Inverary Castle is a great day trip for British Isles’ cruise passengers or Scottish Highlands explorers
Castle featured on “Downton Abbey” and “Great Estates Scotland”
Inveraray Castle and the nearby town of Inveraray are favorites of B and Thorny, discovered during our British Isles cruise. Sitting magically along Loch Fyne, Inveraray Castle should be on your list of “best castles in Scotland.”
This adventure begins with our cruise ship docked at Greencock, outside of Glasgow. Most of our shipmates ventured to Glasgow, but we opted for a private tour into the Scottish Highlands. It was a magical day with the navigation and delightful commentary of our driver, Gordon, of Inverclyde Taxi.
Gordon timed our Inveraray Castle arrival to avoid the big tour groups, so we explored freely with only a handful of visitors. What makes this castle so cool is knowing it has been continuously occupied since the 1300s by chiefs of the Campbell clan. The current Duke and Duchess of Argyll live in the home with their children. The Duke is often found working in the gift shop and autographing books. Family photos trace the history, including the Duke’s two elephant polo world championships, which was a completely new sport to me.
Allow two hours for touring Inveraray Castle, then visit the gardens
This is actually the “new” castle, built in the 1700s adjacent to the former estate. Do the photos somehow seem familiar? Inveraray Castle served as fictional “Duneagle Castle” for the Downton Abbey 2012 season finale. The show features interior and exterior castle scenes, as well as the surrounding countryside. Inveraray was also featured in the PBS series “Great Estates Scotland.”
The day of our visit was dreary and overcast, not unusual for the British Isles. Our exterior photos certainly don’t do the place justice. You’ll have to imagine a blue sky with billowing clouds and sunshine bringing out castle stonework fine details.
Allow two hours for touring the castle interior. Highlights include visits to the State Dining Room, Tapestry Drawing Room, Armoury Hall, Gallery, Clan Room, Victorian Room, MacArthur Room and Picture Turret. The interior tour concludes in the original basement kitchen, used until the 1950s. Copper pots still hang on the walls and sit atop stoves as if dinner will be prepared any moment.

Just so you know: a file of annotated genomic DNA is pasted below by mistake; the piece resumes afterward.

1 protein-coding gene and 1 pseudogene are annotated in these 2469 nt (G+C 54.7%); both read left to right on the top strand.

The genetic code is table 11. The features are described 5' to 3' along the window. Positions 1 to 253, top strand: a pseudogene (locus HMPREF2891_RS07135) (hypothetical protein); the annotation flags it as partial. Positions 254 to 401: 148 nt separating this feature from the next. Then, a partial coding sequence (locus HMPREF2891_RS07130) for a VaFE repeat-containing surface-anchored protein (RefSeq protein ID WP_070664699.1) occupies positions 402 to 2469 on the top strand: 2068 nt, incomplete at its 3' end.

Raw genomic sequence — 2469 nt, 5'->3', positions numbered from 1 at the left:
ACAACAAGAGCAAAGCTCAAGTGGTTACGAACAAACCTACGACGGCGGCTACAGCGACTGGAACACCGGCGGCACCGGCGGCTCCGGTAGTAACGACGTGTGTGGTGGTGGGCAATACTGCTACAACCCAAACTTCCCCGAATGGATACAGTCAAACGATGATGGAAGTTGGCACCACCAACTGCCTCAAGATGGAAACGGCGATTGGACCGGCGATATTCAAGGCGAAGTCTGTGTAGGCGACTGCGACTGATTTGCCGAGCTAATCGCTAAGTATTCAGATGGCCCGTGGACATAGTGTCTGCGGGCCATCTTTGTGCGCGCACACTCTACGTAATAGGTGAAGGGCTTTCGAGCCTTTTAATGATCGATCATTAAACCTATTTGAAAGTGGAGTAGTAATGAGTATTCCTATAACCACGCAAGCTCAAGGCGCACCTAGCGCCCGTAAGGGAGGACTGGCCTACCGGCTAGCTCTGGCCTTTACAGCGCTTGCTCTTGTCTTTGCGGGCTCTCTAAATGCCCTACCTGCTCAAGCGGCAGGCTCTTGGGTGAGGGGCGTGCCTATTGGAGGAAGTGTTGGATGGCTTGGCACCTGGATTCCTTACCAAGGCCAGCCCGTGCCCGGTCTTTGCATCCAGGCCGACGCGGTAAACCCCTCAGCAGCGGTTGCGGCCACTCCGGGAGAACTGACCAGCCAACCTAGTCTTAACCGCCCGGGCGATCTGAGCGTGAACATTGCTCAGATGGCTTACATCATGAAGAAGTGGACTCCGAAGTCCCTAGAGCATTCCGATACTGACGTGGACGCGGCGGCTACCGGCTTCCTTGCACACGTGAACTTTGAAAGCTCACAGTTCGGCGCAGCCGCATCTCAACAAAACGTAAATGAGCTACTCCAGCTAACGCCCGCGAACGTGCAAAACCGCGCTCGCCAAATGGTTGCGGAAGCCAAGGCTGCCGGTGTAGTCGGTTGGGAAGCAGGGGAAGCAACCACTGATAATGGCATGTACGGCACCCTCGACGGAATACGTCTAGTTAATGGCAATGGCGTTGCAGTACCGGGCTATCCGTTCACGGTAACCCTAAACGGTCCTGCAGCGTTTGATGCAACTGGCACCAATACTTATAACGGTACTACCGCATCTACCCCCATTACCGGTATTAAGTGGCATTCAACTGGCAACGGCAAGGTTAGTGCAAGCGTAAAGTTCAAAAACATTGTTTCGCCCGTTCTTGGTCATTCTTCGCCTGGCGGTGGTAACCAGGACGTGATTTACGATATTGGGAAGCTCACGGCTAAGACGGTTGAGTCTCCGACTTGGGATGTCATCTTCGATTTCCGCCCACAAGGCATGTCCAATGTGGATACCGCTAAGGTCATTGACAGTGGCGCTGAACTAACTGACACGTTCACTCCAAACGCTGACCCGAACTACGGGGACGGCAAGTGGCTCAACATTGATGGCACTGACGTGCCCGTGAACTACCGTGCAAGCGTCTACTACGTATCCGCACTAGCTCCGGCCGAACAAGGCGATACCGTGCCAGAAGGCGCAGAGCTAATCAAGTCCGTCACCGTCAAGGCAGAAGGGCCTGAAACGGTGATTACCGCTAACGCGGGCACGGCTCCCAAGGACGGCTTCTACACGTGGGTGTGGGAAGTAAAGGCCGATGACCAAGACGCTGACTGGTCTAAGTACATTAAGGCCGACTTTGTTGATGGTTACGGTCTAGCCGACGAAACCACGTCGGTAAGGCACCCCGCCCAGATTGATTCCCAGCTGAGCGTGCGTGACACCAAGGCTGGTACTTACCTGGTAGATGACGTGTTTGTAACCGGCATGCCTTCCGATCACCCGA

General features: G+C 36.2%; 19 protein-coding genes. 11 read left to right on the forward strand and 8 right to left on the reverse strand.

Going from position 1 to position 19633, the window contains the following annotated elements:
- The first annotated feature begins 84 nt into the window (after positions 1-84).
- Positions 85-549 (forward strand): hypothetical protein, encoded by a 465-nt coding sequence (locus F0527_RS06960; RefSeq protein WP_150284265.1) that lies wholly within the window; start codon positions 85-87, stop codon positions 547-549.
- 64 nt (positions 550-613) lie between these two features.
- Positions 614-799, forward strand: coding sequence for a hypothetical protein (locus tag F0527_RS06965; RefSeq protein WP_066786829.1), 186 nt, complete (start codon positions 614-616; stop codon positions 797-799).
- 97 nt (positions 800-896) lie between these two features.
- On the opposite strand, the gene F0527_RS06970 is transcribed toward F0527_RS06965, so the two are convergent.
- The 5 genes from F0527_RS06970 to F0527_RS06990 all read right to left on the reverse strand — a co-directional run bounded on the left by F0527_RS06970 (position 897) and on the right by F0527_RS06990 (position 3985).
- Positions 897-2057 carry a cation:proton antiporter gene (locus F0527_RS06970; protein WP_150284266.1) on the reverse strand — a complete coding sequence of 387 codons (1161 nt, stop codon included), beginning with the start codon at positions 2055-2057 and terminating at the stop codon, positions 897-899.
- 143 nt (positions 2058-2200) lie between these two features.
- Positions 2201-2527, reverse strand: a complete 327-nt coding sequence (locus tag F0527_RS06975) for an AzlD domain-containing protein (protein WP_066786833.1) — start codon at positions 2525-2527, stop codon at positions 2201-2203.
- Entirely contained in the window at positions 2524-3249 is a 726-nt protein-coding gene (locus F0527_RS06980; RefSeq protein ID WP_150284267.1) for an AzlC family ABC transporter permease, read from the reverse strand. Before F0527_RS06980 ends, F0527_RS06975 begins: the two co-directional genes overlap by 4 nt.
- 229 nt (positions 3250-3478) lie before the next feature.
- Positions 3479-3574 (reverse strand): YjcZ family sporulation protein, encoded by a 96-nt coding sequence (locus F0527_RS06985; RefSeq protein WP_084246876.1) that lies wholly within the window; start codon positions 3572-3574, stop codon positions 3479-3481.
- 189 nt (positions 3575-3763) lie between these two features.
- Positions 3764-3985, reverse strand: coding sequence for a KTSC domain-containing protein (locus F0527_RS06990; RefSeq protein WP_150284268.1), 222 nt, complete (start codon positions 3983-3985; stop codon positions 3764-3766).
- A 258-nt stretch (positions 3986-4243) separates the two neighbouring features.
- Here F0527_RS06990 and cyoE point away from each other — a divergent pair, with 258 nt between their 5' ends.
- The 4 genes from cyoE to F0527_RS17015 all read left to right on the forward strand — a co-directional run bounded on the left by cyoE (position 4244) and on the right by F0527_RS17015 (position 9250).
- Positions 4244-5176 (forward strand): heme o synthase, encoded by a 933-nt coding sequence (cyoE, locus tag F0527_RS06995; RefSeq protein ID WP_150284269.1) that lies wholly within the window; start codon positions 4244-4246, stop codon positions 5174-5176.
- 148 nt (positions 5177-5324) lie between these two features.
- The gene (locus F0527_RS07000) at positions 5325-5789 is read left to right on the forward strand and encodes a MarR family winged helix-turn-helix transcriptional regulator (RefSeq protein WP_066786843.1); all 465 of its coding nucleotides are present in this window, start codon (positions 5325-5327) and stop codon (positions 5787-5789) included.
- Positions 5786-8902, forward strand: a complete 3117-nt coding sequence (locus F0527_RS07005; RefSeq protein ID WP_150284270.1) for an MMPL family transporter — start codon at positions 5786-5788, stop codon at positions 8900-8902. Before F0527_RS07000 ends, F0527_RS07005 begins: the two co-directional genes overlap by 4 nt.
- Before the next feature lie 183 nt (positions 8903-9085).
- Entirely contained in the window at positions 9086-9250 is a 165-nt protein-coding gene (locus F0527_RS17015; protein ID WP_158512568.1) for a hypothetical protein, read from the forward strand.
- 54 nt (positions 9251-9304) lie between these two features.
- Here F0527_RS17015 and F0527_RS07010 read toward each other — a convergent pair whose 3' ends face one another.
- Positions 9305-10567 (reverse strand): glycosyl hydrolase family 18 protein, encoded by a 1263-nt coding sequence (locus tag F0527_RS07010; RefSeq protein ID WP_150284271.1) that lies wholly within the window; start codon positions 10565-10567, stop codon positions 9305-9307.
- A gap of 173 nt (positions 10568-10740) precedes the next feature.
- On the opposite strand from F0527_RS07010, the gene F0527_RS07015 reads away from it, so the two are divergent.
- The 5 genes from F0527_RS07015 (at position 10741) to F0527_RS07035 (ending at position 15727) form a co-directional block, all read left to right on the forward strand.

Continue your Inveraray tour with 16 acres of garden
Your interior journey complete, visit the Tearoom if you need food or drink; take a potty break; check out the gift shop and then head outside to tour the extensive grounds and gardens. Due to time constraints, we barely touched the gardens, but what we saw was beautiful and we want to get back and spend more time; a lot more time. The gardens cover 16 acres, including two acres of formal lawns and beds. Beyond the gardens, walking trails take you deeper into the estate grounds, with a guide of key points along the way.
We had lunch in the nearby town of Inveraray, built simultaneously with the castle. The town seems frozen in time. Take away the cars and it’s easy to image you’re walking the streets of a magical village in the 1700s. There are good hotels and restaurants in Inveraray should you be traveling by car or tour group. That gives you time to explore the region’s heritage of whiskey, prehistoric sites and yes, more castles.